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Friday, August 26, 2011

Opposite Coloured Bishops.

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The guidelines.

Endings with opposite-coloured bishops are perhaps the most 'strategic' of them all. My studies

of these endings have taught me some rules which will help you get your bearings in nearly all such endings.

1.  Drawing Tendencies.

Here it is frequently possible to save oneself even two or three pawns down. The consequences of this rule are obvious : the stronger side must be exceptionally alert, whether going into an opposite-coloured bishops endgame, or playing one drawing out - here it doesn't take long to stumble on a drawing counterchance. And for the weaker side, going into the opposite-bishop ending is sometimes the key to his salvation, sharply increasing the chances for a favourable outcome.

2. The Fortress
The main theme of opposite - coloured bishop endings is that of the Fortress. The weaker side strives to create one, the stronger side strives to prevent its formation, or ( if it already exists ) to find a way to break through it.

An important factor in endgame play is the ability to analyze a position logically, to think through various plans and schemes. Logical thinking is of special importance in endings with opposite-coloured bishops. In importance in endings with opposite-coloured bishops. In the majority of cases, such endings are not "played" as much as they are " constructed" first it is necessary to determine the configuration of pawns and pieces which will render the position impenetrable; only then can we proceed with the calculation of variations which will prove whether or not we can attain the desired configuration, and whether it is imprenetrable in fact.
The following guidelines show the most important techniques for setting up and breaking down fortresses.

3. Pawn Placement.

In the preceding chapter, we considered the principle that required us to place our pawns on the opposite colour squares from that controlled by our bishop. In opposite-coloured bishop endings. this especially important with connected passed pawns.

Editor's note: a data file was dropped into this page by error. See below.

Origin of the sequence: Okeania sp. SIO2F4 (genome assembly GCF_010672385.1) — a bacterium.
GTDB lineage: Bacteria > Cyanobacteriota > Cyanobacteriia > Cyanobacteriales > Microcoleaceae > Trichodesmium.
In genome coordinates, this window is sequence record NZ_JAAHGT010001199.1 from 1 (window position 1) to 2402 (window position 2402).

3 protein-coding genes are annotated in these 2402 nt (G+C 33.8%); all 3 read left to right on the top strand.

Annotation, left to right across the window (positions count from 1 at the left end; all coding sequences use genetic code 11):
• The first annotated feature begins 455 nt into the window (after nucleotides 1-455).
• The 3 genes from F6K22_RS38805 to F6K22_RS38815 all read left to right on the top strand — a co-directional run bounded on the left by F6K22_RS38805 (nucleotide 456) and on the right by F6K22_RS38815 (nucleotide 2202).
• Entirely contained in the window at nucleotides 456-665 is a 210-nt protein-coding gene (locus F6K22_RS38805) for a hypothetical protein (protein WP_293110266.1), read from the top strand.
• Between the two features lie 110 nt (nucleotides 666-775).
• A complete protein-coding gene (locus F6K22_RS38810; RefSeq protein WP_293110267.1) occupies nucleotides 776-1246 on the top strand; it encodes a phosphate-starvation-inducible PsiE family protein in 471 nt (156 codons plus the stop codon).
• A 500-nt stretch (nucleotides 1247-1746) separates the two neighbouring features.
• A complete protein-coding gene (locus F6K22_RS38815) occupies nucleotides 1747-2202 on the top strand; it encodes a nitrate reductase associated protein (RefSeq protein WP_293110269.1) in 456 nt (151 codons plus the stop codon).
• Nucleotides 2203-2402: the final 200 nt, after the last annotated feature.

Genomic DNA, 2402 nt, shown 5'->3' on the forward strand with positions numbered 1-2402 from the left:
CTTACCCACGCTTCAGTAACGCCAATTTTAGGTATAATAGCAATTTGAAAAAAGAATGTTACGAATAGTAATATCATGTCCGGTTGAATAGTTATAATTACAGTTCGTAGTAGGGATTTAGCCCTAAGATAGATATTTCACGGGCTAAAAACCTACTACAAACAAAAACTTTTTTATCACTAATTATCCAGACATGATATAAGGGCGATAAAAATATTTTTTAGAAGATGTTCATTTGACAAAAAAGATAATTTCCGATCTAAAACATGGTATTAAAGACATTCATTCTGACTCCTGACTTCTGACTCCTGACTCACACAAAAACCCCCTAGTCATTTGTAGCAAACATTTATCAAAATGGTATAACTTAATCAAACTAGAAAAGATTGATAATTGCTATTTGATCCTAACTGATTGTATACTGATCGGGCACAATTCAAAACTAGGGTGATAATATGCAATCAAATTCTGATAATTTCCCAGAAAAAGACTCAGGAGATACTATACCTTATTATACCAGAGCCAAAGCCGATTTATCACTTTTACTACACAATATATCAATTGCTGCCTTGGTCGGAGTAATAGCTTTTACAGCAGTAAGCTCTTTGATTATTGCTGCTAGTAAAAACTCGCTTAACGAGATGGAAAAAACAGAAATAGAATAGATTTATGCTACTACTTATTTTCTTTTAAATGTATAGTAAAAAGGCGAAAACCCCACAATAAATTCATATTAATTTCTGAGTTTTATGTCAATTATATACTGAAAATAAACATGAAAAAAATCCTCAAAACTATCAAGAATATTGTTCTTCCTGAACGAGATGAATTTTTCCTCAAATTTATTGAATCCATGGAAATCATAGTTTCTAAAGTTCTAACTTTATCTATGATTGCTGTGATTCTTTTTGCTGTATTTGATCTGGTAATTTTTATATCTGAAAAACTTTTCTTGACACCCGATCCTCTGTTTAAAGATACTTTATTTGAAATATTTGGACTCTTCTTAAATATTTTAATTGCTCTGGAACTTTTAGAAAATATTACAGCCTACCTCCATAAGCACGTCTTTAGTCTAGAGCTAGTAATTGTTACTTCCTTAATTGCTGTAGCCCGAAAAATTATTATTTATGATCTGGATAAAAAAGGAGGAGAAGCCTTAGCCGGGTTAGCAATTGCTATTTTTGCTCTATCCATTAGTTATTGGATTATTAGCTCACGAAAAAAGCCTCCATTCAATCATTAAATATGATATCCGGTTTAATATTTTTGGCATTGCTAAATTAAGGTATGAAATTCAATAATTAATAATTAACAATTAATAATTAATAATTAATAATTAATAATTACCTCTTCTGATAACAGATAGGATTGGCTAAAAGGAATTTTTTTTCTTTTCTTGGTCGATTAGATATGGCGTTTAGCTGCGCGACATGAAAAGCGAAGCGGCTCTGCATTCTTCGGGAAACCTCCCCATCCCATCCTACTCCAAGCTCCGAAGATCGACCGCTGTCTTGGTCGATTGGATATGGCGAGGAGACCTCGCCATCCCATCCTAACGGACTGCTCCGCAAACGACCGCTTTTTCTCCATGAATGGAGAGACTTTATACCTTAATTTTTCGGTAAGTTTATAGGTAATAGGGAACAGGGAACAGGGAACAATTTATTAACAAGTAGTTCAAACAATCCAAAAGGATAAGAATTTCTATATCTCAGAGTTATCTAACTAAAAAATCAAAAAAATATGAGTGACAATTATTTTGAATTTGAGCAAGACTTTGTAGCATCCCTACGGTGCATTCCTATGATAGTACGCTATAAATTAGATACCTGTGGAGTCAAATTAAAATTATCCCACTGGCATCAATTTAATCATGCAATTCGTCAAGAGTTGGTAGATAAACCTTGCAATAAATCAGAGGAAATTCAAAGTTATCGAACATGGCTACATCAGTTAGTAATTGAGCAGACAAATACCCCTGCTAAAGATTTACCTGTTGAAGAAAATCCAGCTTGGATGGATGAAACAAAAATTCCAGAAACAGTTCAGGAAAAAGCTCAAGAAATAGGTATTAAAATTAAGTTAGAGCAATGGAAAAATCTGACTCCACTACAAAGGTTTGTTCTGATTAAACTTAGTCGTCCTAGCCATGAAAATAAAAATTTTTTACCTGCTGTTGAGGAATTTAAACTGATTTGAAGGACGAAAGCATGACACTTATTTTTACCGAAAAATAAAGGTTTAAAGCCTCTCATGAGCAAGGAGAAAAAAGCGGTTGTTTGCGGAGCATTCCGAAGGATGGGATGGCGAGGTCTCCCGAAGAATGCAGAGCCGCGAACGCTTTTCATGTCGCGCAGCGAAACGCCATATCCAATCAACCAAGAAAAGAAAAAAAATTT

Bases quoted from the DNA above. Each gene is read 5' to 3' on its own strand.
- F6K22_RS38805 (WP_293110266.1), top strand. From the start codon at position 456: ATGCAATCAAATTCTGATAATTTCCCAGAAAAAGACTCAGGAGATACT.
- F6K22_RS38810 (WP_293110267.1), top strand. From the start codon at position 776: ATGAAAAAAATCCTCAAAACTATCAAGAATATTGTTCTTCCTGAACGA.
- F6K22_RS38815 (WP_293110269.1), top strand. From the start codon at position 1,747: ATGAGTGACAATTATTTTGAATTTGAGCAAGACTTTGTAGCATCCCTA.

But the weaker side must, contrary to the general rule, keep his pawns on the same colour squares as his own bishop - in that event, he will usually be able to defend them. In fact, a pawn defended by its bishop can only be attacked by the enemy king - which renders it invulnerable. In other types of endgames, such a pawn could be attacked,  not only by the king, but also by other pieces ( Such as a knight, or a bshop of the same colour)

4.  Positional Nuances are Worth more than material.

When we are playing an opposite-bishop ending, the number of pawns on the board frequently has les significance than a small alteration in the placement of pieces or pawns - even an apparently insignificant one.
Therefore, in opposite-coloured bishop endgames, we quite frequently encounter positional pawn sacrifices.
 5. The One diagonal Principe.
We have already met this principle in the Bishop vs Pawns" endgame. for both the stronger and the weaker side it is very important that the bishop should both defend its own and stop the enemy pawns "without tearing" - that is along one and the same diagonal.

6. Pawns in the "Crosshairs"

A typical means of defense is for the bishop to attack the enemy pawns. This will either force their advance, to the less favourable squares of the colour of their own bishop, or tie the enemy king to the pawns' defense.  
The logical thing would be to illustrate each of these rules by concrete examples. However, that would be difficult, only because they are rarely employed separately. Consider the following simple endgame, and you will see all of the rules we have been talking about, appearing simultaneously.